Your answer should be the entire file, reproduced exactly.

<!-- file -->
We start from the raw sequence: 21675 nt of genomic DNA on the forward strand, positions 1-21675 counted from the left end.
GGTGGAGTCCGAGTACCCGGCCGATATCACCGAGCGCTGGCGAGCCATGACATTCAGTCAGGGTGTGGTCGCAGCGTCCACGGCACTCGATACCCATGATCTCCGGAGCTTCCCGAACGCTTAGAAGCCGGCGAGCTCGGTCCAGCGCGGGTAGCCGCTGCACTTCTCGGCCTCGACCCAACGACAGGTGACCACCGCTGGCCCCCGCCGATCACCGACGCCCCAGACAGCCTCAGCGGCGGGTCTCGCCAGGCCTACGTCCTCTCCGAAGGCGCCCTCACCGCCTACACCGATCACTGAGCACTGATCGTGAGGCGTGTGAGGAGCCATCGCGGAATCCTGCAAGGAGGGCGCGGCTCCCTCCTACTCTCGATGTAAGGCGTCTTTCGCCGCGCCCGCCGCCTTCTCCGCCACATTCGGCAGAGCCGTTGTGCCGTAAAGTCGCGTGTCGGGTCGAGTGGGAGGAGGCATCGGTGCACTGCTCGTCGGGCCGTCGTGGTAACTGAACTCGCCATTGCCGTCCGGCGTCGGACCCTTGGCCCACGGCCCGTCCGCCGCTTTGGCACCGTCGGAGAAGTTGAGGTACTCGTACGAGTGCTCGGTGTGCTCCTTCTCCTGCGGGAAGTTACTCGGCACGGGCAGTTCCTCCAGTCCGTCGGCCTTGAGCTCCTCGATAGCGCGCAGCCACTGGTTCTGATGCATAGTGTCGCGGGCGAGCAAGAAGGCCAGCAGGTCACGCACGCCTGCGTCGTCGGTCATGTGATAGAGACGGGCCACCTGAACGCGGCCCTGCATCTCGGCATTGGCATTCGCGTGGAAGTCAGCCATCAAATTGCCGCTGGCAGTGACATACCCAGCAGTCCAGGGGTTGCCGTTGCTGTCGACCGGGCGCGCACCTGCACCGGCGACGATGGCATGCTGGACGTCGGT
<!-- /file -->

We start from the raw sequence: 21675 nt of genomic DNA on the forward strand, positions 1-21675 counted from the left end.
GGTGGAGTCCGAGTACCCGGCCGATATCACCGAGCGCTGGCGAGCCATGACATTCAGTCAGGGTGTGGTCGCAGCGTCCACGGCACTCGATACCCATGATCTCCGGAGCTTCCCGAACGCTTAGAAGCCGGCGAGCTCGGTCCAGCGCGGGTAGCCGCTGCACTTCTCGGCCTCGACCCAACGACAGGTGACCACCGCTGGCCCCCGCCGATCACCGACGCCCCAGACAGCCTCAGCGGCGGGTCTCGCCAGGCCTACGTCCTCTCCGAAGGCGCCCTCACCGCCTACACCGATCACTGAGCACTGATCGTGAGGCGTGTGAGGAGCCATCGCGGAATCCTGCAAGGAGGGCGCGGCTCCCTCCTACTCTCGATGTAAGGCGTCTTTCGCCGCGCCCGCCGCCTTCTCCGCCACATTCGGCAGAGCCGTTGTGCCGTAAAGTCGCGTGTCGGGTCGAGTGGGAGGAGGCATCGGTGCACTGCTCGTCGGGCCGTCGTGGTAACTGAACTCGCCATTGCCGTCCGGCGTCGGACCCTTGGCCCACGGCCCGTCCGCCGCTTTGGCACCGTCGGAGAAGTTGAGGTACTCGTACGAGTGCTCGGTGTGCTCCTTCTCCTGCGGGAAGTTACTCGGCACGGGCAGTTCCTCCAGTCCGTCGGCCTTGAGCTCCTCGATAGCGCGCAGCCACTGGTTCTGATGCATAGTGTCGCGGGCGAGCAAGAAGGCCAGCAGGTCACGCACGCCTGCGTCGTCGGTCATGTGATAGAGACGGGCCACCTGAACGCGGCCCTGCATCTCGGCATTGGCATTCGCGTGGAAGTCAGCCATCAAATTGCCGCTGGCAGTGACATACCCAGCAGTCCAGGGGTTGCCGTTGCTGTCGACCGGGCGCGCACCTGCACCGGCGACGATGGCATGCTGGACGTCGGT